Pisound, pi zero and adafruit powerboost

new to community, and to raspberry pi in general, so apologies for what might be simple question -
I’ve been running a pisound on a Pi3 using an Rpi Powerpack and all is good but a bit bulky for what i want to finally achieve, so i’d like to try with a pi zero and an adafruit powerboost (https://www.adafruit.com/product/2465 )
but i’m a little bit stuck knowing how i would go about connecting pins though, if i connect the powerboost to the GPIO first then i think it can share ground pins with the pisound, is that correct? but what about power pins, is there something i shouldn’t double connect?
thanks in advance for any newbie advice!


You should connect the 5V pin to RPi’s pins 2 and 4 and ground to the ground pins. All of the RPi’s Ground pins share the same ground net, so you don’t really have to make a connection to all of the GND pins, having multiple power pins are usually good for high current applications.

ah ok thanks for info!..
so i connect the 5v out of the Powerboost to both the RPi pins and then just connect all of the Pisound pins as well, so they are also connected to one of the same RPi power pins?

All Pisound’s pins should make contact with the 40 pin header on Pi Zero.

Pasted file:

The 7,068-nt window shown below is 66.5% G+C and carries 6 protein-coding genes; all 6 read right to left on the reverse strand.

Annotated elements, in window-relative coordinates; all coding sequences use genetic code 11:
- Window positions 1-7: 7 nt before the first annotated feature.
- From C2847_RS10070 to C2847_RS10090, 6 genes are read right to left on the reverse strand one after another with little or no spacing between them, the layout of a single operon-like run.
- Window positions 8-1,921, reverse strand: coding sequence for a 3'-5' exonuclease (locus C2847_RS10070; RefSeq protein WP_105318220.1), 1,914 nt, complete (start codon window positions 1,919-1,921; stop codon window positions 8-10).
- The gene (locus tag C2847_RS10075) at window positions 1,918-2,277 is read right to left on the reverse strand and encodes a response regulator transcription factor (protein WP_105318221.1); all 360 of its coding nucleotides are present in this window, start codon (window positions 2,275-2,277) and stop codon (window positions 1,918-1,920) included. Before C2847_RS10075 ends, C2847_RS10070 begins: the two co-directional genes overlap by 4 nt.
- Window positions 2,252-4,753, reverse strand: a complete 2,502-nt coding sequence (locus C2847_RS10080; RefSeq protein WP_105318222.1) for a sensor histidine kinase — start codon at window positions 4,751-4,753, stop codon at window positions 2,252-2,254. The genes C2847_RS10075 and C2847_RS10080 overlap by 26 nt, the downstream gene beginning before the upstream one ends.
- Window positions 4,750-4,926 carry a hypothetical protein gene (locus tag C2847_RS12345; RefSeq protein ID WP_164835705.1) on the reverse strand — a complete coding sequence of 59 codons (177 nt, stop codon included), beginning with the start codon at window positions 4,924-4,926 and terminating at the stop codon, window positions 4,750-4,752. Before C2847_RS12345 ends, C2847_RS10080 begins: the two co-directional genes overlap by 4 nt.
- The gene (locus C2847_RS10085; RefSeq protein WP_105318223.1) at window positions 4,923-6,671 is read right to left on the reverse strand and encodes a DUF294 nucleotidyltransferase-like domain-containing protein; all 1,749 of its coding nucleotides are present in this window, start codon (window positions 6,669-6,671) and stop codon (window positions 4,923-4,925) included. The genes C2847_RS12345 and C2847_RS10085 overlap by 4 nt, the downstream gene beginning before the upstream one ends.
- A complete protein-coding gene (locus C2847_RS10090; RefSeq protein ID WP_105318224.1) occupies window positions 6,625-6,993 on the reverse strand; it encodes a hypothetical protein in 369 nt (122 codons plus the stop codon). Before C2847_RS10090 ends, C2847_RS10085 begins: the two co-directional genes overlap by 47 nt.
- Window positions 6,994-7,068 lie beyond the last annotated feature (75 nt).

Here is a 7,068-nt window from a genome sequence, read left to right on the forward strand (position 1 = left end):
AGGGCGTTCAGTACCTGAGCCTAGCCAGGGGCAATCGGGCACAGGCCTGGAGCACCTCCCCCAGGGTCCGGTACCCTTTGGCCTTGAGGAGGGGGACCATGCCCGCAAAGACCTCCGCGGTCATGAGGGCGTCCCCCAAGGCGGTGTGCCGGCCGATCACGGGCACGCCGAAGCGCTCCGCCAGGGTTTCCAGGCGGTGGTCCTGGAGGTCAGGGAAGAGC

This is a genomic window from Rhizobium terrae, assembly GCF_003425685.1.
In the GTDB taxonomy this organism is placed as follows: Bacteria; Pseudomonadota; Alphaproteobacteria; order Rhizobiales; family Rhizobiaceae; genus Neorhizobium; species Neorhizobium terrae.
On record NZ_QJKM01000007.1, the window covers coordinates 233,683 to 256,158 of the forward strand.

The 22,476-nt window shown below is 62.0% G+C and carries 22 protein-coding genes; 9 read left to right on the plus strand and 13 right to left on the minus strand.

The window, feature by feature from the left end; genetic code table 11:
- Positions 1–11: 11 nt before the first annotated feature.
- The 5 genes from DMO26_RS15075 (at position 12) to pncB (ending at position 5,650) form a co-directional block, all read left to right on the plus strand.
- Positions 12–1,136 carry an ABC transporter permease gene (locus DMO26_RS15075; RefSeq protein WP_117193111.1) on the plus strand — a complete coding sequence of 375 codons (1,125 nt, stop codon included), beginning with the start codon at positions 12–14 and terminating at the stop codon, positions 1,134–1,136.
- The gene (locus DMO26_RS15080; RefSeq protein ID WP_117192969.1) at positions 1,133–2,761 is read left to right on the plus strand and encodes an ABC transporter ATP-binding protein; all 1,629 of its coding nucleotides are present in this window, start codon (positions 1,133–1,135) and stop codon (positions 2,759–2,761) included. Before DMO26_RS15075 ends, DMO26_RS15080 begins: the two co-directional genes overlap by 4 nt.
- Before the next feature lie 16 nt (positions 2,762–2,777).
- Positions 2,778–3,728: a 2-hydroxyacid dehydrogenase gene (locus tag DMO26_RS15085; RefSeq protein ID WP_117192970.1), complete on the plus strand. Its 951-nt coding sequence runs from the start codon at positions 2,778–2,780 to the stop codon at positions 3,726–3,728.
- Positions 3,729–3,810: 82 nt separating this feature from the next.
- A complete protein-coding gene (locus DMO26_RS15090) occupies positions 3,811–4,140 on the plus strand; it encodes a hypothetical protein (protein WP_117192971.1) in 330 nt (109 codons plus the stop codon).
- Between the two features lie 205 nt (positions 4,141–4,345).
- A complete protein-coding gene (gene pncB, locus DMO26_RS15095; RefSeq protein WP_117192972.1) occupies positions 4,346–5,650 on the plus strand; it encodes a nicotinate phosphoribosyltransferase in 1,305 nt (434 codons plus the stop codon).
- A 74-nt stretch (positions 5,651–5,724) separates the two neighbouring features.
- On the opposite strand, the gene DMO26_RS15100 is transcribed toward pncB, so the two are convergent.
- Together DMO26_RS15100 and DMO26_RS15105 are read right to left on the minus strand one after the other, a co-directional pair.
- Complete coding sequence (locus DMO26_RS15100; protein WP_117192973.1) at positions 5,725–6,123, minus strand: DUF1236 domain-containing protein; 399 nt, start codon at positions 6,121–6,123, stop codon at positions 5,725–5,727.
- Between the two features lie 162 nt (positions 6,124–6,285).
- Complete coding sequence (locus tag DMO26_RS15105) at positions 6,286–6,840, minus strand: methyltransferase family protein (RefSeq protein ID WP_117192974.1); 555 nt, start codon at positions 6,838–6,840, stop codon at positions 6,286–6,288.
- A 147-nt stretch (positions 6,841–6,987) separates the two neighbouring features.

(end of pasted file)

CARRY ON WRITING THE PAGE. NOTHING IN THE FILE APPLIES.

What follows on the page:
Btw, you could just connect a short usb cable from the PowerBoost to RPi micro usb port :slight_smile: That also has some additional power protection circuitry, compared to powering directly the 5V pins. Or would that take too much space?

ok so just to get this straight … there will then be pins from the PiSound AND connections from the powerbooster connected to the same power GPIOs on the RPi? (sorry i’m very new to this and where power connections are concerned want to be sure !)

the reason i don’t want to use the cable is for durabilty, i’d like to take loose connections/breaking cables out of the mix as well as saving space :slight_smile:

Yes, it’s fine to share the power pins, as long as there’s a single power source supplying the power. In this case it’s the power booster. If there’s multiple power sources, you’d have to use diodes to connect them together, but that also causes the voltage to drop by around 0.6V (depending on the diode type).

So if you don’t connect anything to Raspberry Pi’s micro USB port while the power booster is attached, it should be fine. :slight_smile: